The temperature differential between the heater and the fluid may be very large and will be dependent on the mobile phase flow rate and its heat capacity. This large spread allows for very rapid heat transfer rates into the moving fluid. It should be noted that while the heater itself reaches temperatures higher than the control setpoint, at no time does the mobile phase fluid within the tubing approach such values. Since all heat input and sensing occurs on the outside of the tubing, there is no risk of ignition of the fluid components by this non-invasive assembly.

At low flow rates typical with microbore columns, it has been found that very short lengths of tubing within an air oven were sufficient to bring the mobile phase to the temperature of the separation column. For this case, the heater assembly senses that the fluid is already at the desired temperature and no power is applied to the auxiliary heater.

Only when the tubing sensor detects a temperature differential is heater power applied.

Figure 4: Heat flux (and temperature) transfer through the stainless steel tubing into the mobile phase. At the inner tubing wall a very thin transition zone is apparent with the bulk fluid reaching a constant uniform temperature a short distance later. The spirals represent turbulence within the mobile phase that assists in rapidly reaching a uniform state. The inner diameter of the tubing is only 0.005" to 0.010" (drawing not to scale).

Thus, a single device is suitable to accommodate controlled heating for a wide range of flows and fluids over a large range of temperatures. Because the heater is controlled through feedback from the temperature sensor, this device automatically compensates for heating requirements of fluids over a wide range of heat capacities at different flow rates.

Figure 3 shows the linear transfer of heat into the mobile phase flow path and Figure 4 shows the transfer of heat through the tubing wall.

Temperature programming

This low mass preheater is able to respond quickly for temperature programming applications. Moving air inside the oven across the preheater quickly cools the assembly at the conclusion of an analysis, allowing for fast re-equilibration at the end of a run.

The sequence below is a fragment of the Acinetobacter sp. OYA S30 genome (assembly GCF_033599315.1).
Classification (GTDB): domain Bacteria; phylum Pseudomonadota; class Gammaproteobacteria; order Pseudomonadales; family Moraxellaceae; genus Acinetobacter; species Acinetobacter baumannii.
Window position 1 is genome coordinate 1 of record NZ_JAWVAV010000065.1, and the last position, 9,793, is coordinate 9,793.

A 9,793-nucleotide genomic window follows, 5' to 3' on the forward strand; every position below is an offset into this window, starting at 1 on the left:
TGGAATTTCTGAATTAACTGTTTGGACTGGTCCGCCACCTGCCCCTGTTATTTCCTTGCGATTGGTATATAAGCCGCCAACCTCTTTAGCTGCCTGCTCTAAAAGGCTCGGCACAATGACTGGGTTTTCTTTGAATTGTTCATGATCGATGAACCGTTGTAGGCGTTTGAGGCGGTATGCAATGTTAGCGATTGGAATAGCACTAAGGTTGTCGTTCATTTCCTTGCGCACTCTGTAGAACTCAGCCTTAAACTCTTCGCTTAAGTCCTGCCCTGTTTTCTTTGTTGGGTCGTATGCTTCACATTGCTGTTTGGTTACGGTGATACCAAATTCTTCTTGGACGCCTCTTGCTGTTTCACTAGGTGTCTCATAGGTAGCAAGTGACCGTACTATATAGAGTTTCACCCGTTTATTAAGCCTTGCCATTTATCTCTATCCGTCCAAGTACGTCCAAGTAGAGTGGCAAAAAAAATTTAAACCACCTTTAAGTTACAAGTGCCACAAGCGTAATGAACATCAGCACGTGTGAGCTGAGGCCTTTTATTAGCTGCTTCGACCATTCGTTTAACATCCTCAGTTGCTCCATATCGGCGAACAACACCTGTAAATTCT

Temperature program rates in excess of 10°C/s are possible at full power over a range of flows.

Figure 5: Comparison of the separation of a mixture of sedatives with and without preheating.

Attaching the temperature probe in close proximity to the heater element itself provides for safety in the case of no mobile phase flow, a situation that could conceivably arise in a number of situations during chromatographic runs.

In this scenario, heat is conducted through the metal tubing wall into the sensor probe, producing a response that controls energy input into the heater element and prevents catastrophic overheating.

Separation of a mixture of sedatives on a ZirChrom PBD column at 80°C was performed with the preheater off and then repeated with it turned on (see Figure 5). The misshapen peaks with the preheater turned off are typical of thermal mismatch broadening effects.

Conclusion

A simple low-mass, non-invasive preheater for use in high temperature liquid chromatography has been developed by Selerity Technologies.

In a short length with a volume of less than 1 µL, mobile phases can be controllably heated to over 200°C over a wide range of flows.

Fast heating and rapid cool-down at the conclusion of temperature programmed runs are possible, which is essential for fast analytical methods at high sample throughput rates. Patent applications have been filed relative to the new technologies presented here.